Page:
be of the armoured type, the circuit must be double pole and must embody a special double-pole switch or similar device fitted close to the battery. If the vehicle be left standing in a garage, the switch must be " off." Milk is another liquid of which vast quantities are carried by road in tankers. Tanks for the conveyance, of milk may be glass-lined, steel-coated with special materials, of stainless steel, of pure aluminium or aluminium alloy. The interior of the tank, if of metal, must be perfectly smooth and have widely radiused corners. All welds are hammered or ground smooth according to the metal employed.

Milk tanks are insulated and one of the most popular materials for that purpose is Alfol, which is extremely thin aluminium foil packed lightly between the outer surface of the main tank and an outer covering of light mild steel or aluminium sheets. Milk is usually delivered to the.ta,nk at a temperature of about 40 degrees F. and should not rise more than a few degrees in transit, sometimes over a distance of 200 miles.

Other potable liquids, such as beer, fruit juices, syrup and nut oils, are carried in tanks similar in general description to those for milk, but there is not always the need for such effective insulation.

In the case of tar and asphaltic liquids, provision is sometimes 'made for maintaining the temperature or even raising it prior to discharge, heater tubes being fitted into the tank. Generally speaking, however, careful insulation, after the manner described in connection with milk tanks, is sufficient.

Sonic curious and seemingly contradictory conditions prevail in connection with the conveyance of certain acids. B34 Strong sulphuric acid, for example, can be carried in plain mild-steel tanks, the only concession" being to use metal of a little heavier/gauge, in order to provide against the extra corrosion that may occur.

Pure sulphuric acid cannot be carried in this way, and for its conveyance only glass-lined tanks are permitted. Glass-lined tanks are used also for ammonia, but for hydrochloric acid the tanks must be lined with rubber or ebonite, whilst ebonite cocks are usually fitted to control the outWard flow. Incidentally, in the case of all tankers carrying acids or similar dangerous liquids, the same provision as regards the padlocking and guarding of the cocks has to be made as in connection with petrol tankers. , The most recent development in tank construction is the use of containers of this kind for pulverized coal, as supplied for power and central heating.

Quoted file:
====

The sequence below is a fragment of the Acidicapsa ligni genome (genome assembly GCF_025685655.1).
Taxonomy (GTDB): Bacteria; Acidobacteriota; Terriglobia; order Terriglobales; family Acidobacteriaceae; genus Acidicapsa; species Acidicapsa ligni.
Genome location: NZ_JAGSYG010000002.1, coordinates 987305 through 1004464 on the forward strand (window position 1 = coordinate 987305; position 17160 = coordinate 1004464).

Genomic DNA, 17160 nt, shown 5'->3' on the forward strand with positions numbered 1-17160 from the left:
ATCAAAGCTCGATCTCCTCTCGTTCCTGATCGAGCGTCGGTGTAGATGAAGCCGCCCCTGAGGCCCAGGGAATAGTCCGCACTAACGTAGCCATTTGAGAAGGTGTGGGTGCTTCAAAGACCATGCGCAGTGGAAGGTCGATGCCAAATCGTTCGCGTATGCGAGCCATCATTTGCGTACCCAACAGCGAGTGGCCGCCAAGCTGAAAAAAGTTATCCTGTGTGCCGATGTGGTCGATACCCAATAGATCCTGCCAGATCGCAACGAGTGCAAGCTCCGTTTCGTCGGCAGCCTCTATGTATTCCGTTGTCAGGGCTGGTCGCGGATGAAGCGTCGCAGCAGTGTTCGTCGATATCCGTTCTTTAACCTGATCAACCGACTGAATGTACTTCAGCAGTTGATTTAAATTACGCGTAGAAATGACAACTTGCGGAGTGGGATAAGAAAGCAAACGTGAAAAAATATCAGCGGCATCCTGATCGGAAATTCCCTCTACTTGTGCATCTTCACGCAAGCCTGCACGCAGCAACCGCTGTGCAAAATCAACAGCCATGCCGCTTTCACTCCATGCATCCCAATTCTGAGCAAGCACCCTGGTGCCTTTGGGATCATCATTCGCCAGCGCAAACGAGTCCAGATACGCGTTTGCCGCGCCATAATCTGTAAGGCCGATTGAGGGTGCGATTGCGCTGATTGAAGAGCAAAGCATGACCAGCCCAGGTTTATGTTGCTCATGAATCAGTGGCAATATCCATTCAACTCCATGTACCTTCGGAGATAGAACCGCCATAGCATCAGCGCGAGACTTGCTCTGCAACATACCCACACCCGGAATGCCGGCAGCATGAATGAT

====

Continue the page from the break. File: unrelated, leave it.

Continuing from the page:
In many cases, the liquid, such as acid, tar or glucose, is too viscous to be discharged under the influence of gravity alone. In such instances, the vehicle carries an air compressor which delivers air into the tank at the top, forcing out the liquid. The compressor is usually driven by gearing from the mechanism of the chassis. In some instances, however, an independent compressor is mounted, provided with its own small petrol engine. The latter type is, perhaps, the more economical for use on extremely large tankers carrying slow-moving liquids, because in the alternative method the operation of the much bigger vehicle engine, during the whole of the discharge period, is involved.

In selecting the compressor, regard must be had to the eeed for haste when unloading. Capacities vary from 10 cubic, ft. of free air per minute to 60 cubic ft., and the pressure is from 30 lb. to 65 lb. per sq. in,. As an example of compressor size in relation to speed of emptying, a typical example is the three-cylindered unit incorporated in Scammell chassis. This appliance has a capacity of 60 cubic ft. of free air per minute, operating at a pressure of up to 70 lb. per sq. in. With it, -a 3,000-gallon tank can be discharged in.15 minutes through a 3-in. hose pipe.

Another consideration to be borne in mind, when determining the dimensions of a compressor and the pressure at which it works, is the possibility of the need for lifting the fluid from the tank to a height above ground level.

In the majority of cases, the tanks are mounted on bearers and some form of shock insulation is embodied in the mounting. Some manufacturers of tanks use Silentbloc bearings between the tank and the bearers, whilst others employ rubber. In certain articulated vehicles the tank itself is made to do duty as the chassis of the load-carrying portion of the complete unit.

Aluminium is largely replacing steel as a constructional material. This procedure is comparatively recent, becoming possible only when methods of welding aluminium into of this size were perfected.

The most recent development is not so much a matter of utility as of appearance. Plain aluminium tanks are attractive in their natural finish, and they can be used to advantage for advertising purposes if polished, varnished and lettered, In the case of other uninsulated tanks, external panelling of aluminium or metal-faced plywood is sometimes fitted. The panels are supported on brackets attached to the chassis and an attractive streamline effect is attained.